The results of the current study are clinically relevant, because the major reasons for resin composite restoration failure are secondary caries, restoration fracture and marginal defects.13–15 These failures may be due to inadequately curing the resin composite at the margins. This study used the curing light manufacturers' recommended curing times and did not attempt to measure the maximum hardness possible for each composite. These recommendations were probably developed under ideal laboratory settings with the end of the light guide at 90° and 0 mm from the specimen. From this type of bench top research, it is recommended that 2 mm increments of composite should receive between 12 to 36 J/cm2 of energy to be adequately polymerized.11–12,33–35 However, Table 3 shows that, at a distance of 8 mm, the Bluephase 16i and LEDemetron II lights delivered only 2.2 J/cm2 and the SmartLite IQ light delivered 4.7 J/cm2. This helps to explain why these lights were unable to adequately polymerize the resins. In contrast, the Sapphire LCU light delivered a greater energy density (11.6 J/cm2), which, together with its broad spectral output, explains why this light produced the hardest composites. To deliver 20 J/cm2 of energy to deep preparations, the curing time would have to be extended to 45 seconds when the BluePhase 16i and the LEDemetron II lights are used. Thus, as the distance from the light increases, the shortened curing times suggested by some manufacturers may result in an inadequately cured composite. This has many undesirable consequences, including reduced physical properties,36 reduced bond strengths,37–38 increased wear,39 breakdown at the margins of the restoration40 and decreased biocompatibility.41–43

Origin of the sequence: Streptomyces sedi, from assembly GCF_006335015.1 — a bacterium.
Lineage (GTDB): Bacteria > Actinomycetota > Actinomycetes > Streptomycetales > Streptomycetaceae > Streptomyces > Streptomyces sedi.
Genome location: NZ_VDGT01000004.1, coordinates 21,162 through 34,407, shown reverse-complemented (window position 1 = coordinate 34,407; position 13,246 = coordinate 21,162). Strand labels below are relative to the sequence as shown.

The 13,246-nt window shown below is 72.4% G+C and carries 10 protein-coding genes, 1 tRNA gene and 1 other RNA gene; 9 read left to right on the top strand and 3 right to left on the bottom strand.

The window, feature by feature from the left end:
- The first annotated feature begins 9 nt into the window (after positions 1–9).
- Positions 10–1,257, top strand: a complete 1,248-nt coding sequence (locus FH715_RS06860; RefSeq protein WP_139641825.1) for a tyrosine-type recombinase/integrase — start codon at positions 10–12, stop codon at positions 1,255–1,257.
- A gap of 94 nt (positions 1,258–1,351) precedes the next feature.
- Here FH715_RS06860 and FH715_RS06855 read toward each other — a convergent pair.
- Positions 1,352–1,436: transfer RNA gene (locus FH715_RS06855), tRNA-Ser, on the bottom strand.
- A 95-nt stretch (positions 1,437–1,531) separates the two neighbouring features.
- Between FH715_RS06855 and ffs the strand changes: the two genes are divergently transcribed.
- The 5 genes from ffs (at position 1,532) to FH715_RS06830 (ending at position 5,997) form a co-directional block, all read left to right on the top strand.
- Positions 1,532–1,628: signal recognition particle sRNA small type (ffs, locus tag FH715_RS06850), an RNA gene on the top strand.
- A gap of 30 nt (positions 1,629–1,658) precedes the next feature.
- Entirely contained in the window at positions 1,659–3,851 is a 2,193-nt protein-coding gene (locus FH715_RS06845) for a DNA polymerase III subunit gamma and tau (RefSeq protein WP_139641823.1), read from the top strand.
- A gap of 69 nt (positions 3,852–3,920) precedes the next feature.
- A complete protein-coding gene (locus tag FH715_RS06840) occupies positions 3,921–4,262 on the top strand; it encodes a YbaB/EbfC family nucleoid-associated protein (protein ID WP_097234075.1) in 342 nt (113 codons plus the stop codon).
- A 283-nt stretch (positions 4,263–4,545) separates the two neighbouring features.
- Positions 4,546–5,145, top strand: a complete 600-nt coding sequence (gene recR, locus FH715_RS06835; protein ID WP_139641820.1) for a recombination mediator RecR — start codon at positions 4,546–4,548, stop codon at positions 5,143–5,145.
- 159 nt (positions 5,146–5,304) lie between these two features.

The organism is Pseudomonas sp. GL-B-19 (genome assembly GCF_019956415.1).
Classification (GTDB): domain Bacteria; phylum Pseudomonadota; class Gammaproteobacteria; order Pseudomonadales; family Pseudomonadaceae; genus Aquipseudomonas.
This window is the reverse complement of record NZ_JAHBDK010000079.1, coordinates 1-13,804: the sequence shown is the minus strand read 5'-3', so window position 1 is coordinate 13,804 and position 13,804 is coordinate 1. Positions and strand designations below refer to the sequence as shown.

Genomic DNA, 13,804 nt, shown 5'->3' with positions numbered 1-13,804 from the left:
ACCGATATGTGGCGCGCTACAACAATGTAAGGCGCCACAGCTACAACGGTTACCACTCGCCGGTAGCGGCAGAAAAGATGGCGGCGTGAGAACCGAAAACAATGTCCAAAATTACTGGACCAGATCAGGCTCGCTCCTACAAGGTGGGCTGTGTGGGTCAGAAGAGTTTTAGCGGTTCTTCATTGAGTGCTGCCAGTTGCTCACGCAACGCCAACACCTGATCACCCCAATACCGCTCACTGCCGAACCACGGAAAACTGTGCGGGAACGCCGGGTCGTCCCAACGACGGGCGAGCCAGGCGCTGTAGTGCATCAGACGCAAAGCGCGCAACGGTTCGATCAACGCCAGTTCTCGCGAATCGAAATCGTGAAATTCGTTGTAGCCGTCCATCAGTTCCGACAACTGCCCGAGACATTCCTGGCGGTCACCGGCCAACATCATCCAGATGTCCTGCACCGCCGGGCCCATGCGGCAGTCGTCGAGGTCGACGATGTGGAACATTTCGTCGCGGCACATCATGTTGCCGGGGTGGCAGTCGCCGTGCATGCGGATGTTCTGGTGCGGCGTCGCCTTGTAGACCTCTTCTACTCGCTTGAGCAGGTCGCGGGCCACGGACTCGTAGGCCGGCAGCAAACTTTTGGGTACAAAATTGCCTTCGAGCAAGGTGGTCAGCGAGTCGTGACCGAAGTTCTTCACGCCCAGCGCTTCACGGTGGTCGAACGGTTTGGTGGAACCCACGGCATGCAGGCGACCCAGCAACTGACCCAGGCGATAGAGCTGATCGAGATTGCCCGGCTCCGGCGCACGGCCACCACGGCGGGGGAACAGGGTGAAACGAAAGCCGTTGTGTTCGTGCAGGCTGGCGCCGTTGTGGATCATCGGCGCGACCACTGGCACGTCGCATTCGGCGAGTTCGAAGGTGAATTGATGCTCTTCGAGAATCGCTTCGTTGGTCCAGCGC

Many previous studies that have evaluated the performance of curing lights have measured the output using simple dental radiometers and have assumed that the output measured at the end of the light guide was the irradiance received by the specimens.28,44–45 Dental radiometers are not as accurate as laboratory grade power meters and do not report the irradiance actually received by the resin specimen.46–47 The light detector used in the current study was located in the same position as the resin. Figure 1 shows that the 3.9 mm diameter detector was similar in diameter to both that of a Class I preparation in a tooth and the 3 x 3 mm size of the hardness maps used in the current study. Thus, Table 3 is an accurate report of how much light the resin composites actually received.